The thesis has defined Life Cycle Analysis and Design for Disassembling as the theoretical and scientific supports necessary for correctly structuring the methodology of the research process. Life Cycle Analysis, as defined by the 14000 series ISO regulations, is the methodology for verifying the complete environmental compatibility of the product through the control of all the phases of its life-cycle: Project → Production → Use → Disposal. This starting from the sourcing and treatment of raw materials to methods of disposal and/or recycling when obsolescence is reached. For this process of analysis to be successful it needs to be effectively evaluated, with the specific Life Cycle Assessment procedure, and communicated. Life Cycle Analysis highlights the final phase of the life of a product because this has a big influence in evaluating its “environmental weight”. Vast the project must deal not only with “how to build” but also with “how to dispose of” industrial products. This is the design philosophy of Design for Disassembling, a concept that, if exploited by designers and yards with the use of new materials with low environmental impact, can stimulate the technical and formal reconfiguration of yachts.
Aim of the research
The research thesis, inspired by the emergency situation described, suggests a different approach to a solution: making a boat easy to dispose of and recyclable is an objective that is not limited by the impossibility of improving its design, in the lack of regulations or new technologies for disposal and recycling, but by the chemical and physical nature of the material in which boats are built, fibreglass. The proposal is a radical one: to replace the polluting “weight” of composites with unreinforced polymer materials that can be recycled and used with consolidated industrial technologies in production sectors that are technologically more refined. Product innovation that makes it possible to facilitate disposal procedures for boats at the end of their life cycles. This is a general target. The research study defines two more specific objectives: the first can be attained by answering three questions:
How to replace? By implementing a progressive program limiting the use of composites and instead using substitute plastic materials. The complete substitution of glass/aramid composites is difficult to achieve rapidly and completely.
Replace with what? The research studied the chemical-physical and mechanical and performance-related properties both of composite materials created by the fusion of a heat setting resin matrix, with its irreversible hardening process, and a fibrous phase, and of plastic materials with a thermoplastic based resin that can be returned by heating to the plastics state. From this analysis and comparison it emerged that these latter materials can offer mechanical strength, resistance to atmospheric agents and aggressive chemicals and a lifespan equal to or perhaps better than fibreglass. With the supervision of Acerbis Plastica Italia S.p.A., a plastic material mould and technical support of the study, researchers selected recyclable polymer materials most suited to the aims of the research and habitually used by the company in its production processes.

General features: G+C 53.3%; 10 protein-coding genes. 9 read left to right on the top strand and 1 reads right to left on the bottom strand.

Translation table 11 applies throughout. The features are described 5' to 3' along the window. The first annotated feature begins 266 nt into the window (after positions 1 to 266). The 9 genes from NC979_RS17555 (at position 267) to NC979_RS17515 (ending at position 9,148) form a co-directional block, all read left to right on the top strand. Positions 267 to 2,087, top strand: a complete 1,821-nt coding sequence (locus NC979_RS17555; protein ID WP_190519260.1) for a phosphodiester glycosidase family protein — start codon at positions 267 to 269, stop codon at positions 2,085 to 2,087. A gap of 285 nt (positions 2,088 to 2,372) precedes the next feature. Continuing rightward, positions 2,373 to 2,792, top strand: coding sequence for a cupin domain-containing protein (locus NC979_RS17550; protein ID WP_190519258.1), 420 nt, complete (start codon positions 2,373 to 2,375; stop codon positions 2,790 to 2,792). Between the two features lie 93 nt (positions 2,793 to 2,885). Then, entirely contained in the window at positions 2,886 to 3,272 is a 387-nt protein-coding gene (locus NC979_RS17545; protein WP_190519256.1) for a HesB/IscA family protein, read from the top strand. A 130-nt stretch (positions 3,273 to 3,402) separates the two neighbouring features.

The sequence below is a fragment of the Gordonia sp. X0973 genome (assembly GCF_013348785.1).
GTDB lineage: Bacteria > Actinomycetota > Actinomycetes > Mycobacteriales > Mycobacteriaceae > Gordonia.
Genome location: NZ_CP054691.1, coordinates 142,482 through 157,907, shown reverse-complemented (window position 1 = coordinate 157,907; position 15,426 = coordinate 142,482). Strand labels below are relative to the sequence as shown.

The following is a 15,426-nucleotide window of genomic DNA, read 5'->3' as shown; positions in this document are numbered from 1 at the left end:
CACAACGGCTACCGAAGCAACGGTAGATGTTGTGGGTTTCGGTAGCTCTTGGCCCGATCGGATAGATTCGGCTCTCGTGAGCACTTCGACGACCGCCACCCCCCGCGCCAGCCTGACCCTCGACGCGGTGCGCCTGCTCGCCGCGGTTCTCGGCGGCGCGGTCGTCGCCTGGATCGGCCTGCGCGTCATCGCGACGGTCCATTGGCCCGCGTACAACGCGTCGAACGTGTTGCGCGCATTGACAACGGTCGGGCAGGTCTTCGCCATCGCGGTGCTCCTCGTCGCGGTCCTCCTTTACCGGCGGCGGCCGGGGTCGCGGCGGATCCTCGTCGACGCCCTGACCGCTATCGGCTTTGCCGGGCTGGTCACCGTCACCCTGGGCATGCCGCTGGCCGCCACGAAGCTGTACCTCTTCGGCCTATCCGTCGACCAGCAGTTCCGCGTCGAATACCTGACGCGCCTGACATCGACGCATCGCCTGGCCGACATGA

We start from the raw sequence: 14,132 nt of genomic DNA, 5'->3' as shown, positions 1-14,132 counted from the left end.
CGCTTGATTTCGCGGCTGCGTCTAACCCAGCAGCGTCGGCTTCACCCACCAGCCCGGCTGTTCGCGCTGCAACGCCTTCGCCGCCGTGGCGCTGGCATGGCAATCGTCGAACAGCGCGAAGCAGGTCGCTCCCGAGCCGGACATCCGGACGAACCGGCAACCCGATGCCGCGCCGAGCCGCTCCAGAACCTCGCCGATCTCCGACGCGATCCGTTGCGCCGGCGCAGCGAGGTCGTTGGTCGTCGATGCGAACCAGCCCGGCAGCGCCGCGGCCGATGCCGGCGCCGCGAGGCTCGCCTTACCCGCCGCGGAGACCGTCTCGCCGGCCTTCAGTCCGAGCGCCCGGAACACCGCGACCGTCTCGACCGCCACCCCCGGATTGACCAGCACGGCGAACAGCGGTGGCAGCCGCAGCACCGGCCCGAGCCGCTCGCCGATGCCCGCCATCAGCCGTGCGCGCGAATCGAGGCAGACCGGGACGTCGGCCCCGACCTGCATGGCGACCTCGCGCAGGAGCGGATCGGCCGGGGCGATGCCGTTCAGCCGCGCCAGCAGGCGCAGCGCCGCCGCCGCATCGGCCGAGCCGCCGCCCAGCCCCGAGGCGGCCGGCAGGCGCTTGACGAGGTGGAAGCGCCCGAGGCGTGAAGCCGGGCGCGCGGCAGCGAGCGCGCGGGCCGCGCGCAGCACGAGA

Where to replace? To define “where” and/or “what” can be substituted, it is first necessary to study what kind of “organism” the boat is, the peculiar features of its architecture and above all its construction technologies. This step is not of secondary importance because, referring to the Disassembling procedure, understanding the construction/assembly logic of a yacht is the only way of deciding how it can be suitably disassembled at the end of its life-cycle. In addition it is necessary to study how and why this architecture is different for sailing and motorboats and why, in these two archetypes, the construction and structural characteristics are different and produce different hull shapes and deck architecture depending on the propulsion system.
The boat as a sum of systems
To break down the typical boat, researchers used a distinct technical classification for systems, subsystems and technological units. The study can be held to be valid for any type of sailing or motor boat. But in the case of sailing boats further integration of specific subclasses related to the sail rig and deck equipment must necessarily be considered. The classification started with the “reading” of the typical boat through two virtual architectural transitions: from the topsides to the bottom and from the exterior to the interior. This operation was based on a breakdown system that was subjectively interpreted for the specific aims of the research, which may thus differ from normal treatments in naval architecture and yacht design.